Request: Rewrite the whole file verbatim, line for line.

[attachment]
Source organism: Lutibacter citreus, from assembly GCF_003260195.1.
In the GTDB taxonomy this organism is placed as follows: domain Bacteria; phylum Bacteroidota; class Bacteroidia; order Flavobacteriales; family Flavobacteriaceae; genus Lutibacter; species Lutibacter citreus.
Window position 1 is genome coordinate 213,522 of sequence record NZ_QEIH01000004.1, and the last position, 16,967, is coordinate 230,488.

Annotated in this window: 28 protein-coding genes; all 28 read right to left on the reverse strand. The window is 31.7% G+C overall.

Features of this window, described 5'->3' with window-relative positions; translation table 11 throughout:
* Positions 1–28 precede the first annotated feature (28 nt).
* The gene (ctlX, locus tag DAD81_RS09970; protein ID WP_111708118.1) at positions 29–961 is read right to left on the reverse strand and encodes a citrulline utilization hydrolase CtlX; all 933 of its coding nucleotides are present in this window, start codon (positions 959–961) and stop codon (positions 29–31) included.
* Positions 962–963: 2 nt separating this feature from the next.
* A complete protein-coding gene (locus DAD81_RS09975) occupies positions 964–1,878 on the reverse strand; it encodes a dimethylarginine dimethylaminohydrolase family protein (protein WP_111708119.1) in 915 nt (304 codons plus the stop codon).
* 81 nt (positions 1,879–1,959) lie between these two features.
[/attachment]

Source organism: Lutibacter citreus, from assembly GCF_003260195.1.
In the GTDB taxonomy this organism is placed as follows: domain Bacteria; phylum Bacteroidota; class Bacteroidia; order Flavobacteriales; family Flavobacteriaceae; genus Lutibacter; species Lutibacter citreus.
Window position 1 is genome coordinate 213,522 of sequence record NZ_QEIH01000004.1, and the last position, 16,967, is coordinate 230,488.

Annotated in this window: 28 protein-coding genes; all 28 read right to left on the reverse strand. The window is 31.7% G+C overall.

Features of this window, described 5'->3' with window-relative positions; translation table 11 throughout:
* Positions 1–28 precede the first annotated feature (28 nt).
* The gene (ctlX, locus tag DAD81_RS09970; protein ID WP_111708118.1) at positions 29–961 is read right to left on the reverse strand and encodes a citrulline utilization hydrolase CtlX; all 933 of its coding nucleotides are present in this window, start codon (positions 959–961) and stop codon (positions 29–31) included.
* Positions 962–963: 2 nt separating this feature from the next.
* A complete protein-coding gene (locus DAD81_RS09975) occupies positions 964–1,878 on the reverse strand; it encodes a dimethylarginine dimethylaminohydrolase family protein (protein WP_111708119.1) in 915 nt (304 codons plus the stop codon).
* 81 nt (positions 1,879–1,959) lie between these two features.